The UN’s environmental organisation does not pay enough attention to the environment, according to the auditors.

«The management have not introduced guidelines, routines or incentives for their staff when it comes to controlling their travels and consequently the carbon emissions. Employees have not been encouraged to find alternative ways of traveling», said the OIOS, stating that several other UN organisations have taken measures to reduce emission of greenhouse gases.

The internal auditing concerning Erik Solheim and the UNEP were allegedly started after employees at the head office in Nairobi sent a letter of warning this spring. Several staff members are said to be frustrated at Solheim’s style of leadership, and the fact that he is very rarely present at the office.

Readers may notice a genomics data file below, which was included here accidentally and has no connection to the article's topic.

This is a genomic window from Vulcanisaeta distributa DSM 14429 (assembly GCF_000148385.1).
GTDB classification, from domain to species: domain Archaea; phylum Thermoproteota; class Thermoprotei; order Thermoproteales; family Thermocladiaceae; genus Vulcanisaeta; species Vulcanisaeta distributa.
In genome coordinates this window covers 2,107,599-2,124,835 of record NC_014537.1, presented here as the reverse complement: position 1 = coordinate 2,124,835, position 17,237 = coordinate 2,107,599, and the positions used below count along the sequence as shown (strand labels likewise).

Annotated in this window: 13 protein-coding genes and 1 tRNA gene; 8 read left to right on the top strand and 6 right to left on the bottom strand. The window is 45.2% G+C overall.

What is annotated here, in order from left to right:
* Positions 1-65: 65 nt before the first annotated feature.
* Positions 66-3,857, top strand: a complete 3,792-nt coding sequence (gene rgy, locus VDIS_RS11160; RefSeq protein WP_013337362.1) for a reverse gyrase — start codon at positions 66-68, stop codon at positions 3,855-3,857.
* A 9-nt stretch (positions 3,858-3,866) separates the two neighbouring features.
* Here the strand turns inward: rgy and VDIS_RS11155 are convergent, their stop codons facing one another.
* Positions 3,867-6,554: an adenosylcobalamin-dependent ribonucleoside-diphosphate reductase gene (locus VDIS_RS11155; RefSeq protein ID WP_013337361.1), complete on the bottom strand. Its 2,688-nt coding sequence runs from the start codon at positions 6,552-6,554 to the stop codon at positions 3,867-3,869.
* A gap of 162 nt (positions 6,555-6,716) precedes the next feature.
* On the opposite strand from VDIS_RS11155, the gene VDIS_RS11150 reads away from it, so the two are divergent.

Aftenposten has learned that Solheim’s travels have been vehemently discussed at the headquarters as well as at a number of foreign embassies in the Kenyan capital.

The matter has apparently been a cause of concern even in the Norwegian Foreign ministry.

Considers the rules to be «bureaucratic» and «political»

The UN’s internal oversight system can be compared to Norway’s National Audit Office. It is considered a very important and serious UN institution, according to former UN top official Hilde Frafjord Johnson, who is presently Secretary General of the Christian Democrats, one of Norway’s political parties.

Hilde Frafjord Johnson was the UNs Special Representative to South Sudan, and completed her term in 2014. She says she has great faith in the UN’s internal oversight system, but did not wish to comment on the specifics of Solheim’s case.

She did not wish to comment on this specific matter.